Dressing Styles of Kerala
Full Skirt and Long Blouse
The full skirt with long blouse that formed the traditional teenage dress of malayale girls is fast disappearing from the Kerala fashion scene. It however, is still worn by village girls though their counter parts in the city have slowly discarded it. On ceremonial occasions and festival days the long skirt with pleats and kasavu Boarder with front or back open blouse is worn.
With the advent of the North Indian fashion dress on a large scale in kerala, the half sari dress is seldom seen in any part of kerala. The half sari that was worn earlier consisted of a full skirt, short blouse and a davani (shawl) and sari blouse.
The demand for the set mundu among the women of kerala contrary to general belief is in fact growing. It is a form of sari in two sets worn with a blouse. Used primarily on festival occasions like onam and vishu and for visiting temples, the set mundu is available in Sandal wood color or white color with silk border or colored border. It is worn in the same fashion of a sari, but without pleats in the front. Though initially intended as a ceremonial dresses in the ancient times it has however attained a position of being worn by both young and old on all occasions.
Now it is available in the same style of a sari as one piece and is known as Kerala Sari. It is worn in the same style of a sari with pleats in front. It has borders with thin or wide silk or ordinary colored ones. Along with the area of the silk border, the price of the sari too increases.
From very ancient times sari has been closely associated with the women of kerala and it still forms the major mode of dress even today. A 5 meter long cloth, It is worn together with a small blouse .It is however a tough job to learn to wear a sari in a proper manner and one needs to practice a lot.
Sari is the official dress in various ceremonies like wedding, engagement and during various festivals in kerala.
Kerala's sari market is now flooded with sari likeKancheepuram Silk, Banaras Silk. Sari decorated with traditional works, zardosi work, ariwork, Lukhnow work, sequins work, thread work, embroidery work.
Though a north Indian dress the salwar kameez in kerala has become a craze among the younger generations. It’s acceptance is to a large extent due to its unique and outstanding styles and convenience. The comfort that salwar kameez provides has made it so popular that it is worn on formal and non formal occasions.
In kerala tradition always played a prominent part in the acceptance of every form of modern dress circulating in the country.
Lehnga is steeped in tradition and its history can be traced to the mughal royalty. Considered the apt dress on ceremonial occasions and worn by people of royal blood in olden days, lehngas come in many different styles. Lehangas are glamorous and elaborate. Rich fabrics such as silk, organza, jamewars and brocades have been used lavishly in lehengas. The creations are inspired by the timeless traditional motifs and contemporary patterns. The colors are bright in hues of reds, oranges, maroons, and gold. Considered to be the most appropriate feminine dress lehengas are available in a variety of sizes. It has become so popular in kerala that lehanga has replaced the traditional sari among a large chunk of the younger generations. It is also considered to be the best wear during the day and evening time.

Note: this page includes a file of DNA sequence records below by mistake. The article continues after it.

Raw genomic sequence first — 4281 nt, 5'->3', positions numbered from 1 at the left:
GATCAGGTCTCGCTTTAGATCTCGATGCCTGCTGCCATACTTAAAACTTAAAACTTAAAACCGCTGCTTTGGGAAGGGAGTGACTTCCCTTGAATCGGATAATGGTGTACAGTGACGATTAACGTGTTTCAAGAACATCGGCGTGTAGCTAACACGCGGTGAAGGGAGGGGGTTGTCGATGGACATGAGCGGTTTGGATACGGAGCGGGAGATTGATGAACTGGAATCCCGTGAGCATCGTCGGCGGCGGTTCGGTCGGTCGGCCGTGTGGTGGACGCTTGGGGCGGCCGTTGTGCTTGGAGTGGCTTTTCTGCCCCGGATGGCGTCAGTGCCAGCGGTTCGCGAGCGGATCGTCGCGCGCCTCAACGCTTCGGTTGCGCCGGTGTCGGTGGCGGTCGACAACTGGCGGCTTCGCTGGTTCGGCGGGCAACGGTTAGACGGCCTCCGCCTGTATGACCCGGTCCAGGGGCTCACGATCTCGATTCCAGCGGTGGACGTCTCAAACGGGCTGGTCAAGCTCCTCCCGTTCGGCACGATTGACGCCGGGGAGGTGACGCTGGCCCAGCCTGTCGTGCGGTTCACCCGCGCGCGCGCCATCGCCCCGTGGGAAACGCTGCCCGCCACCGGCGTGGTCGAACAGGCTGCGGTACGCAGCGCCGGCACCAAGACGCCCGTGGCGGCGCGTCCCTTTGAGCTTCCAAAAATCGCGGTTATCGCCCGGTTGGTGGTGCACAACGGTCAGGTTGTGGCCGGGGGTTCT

Short Kurtis and long kurtis
Though a late entrant to the kerala fashions scene, the kurtas have captured the imagination and fashion demands of a large portion of the younger feminine folk.
The cut of the Kurta provides room for air to flow between the garmentand your skin and Kurtas often feature the long sleeves you need to cover-up after a bout of sunbathing. What sets the garment apart is often the embroidery. Zardozi, traditional gold and silver wire embroidery has been superseded by plain thread embroidery to give the under-stated, yet elegant look for the daytime. Chikankari is a lovely work, which involves intricate shadow type of embroidery done on white yarn. The Kurti is unlikely to die. Trends may change, chikankari work may be superseded by phulkari and the style may push the boundaries with ever more transparent tunics, but when it comes to comfort, style, and sheer wear ability there is little to beat the humble Tunic.
The most common dress among the Hindu women is either a set and mundu or a colored sari. As the wedding day is considered one of the most important days of their life every effort is made to make this occasion truly memorable. Kanchepurum saris considered the finest in kerala is worn on this auspicious day Saris of other makes including those from silk, georgettes and crape are also worn. Bridal dresses presently come with Zari, embroidery, zardosi, sequence, cut work, mirror work, patchwork, pearl work, kasab and kundan that all add a touch of class and beauty to the the sari worn.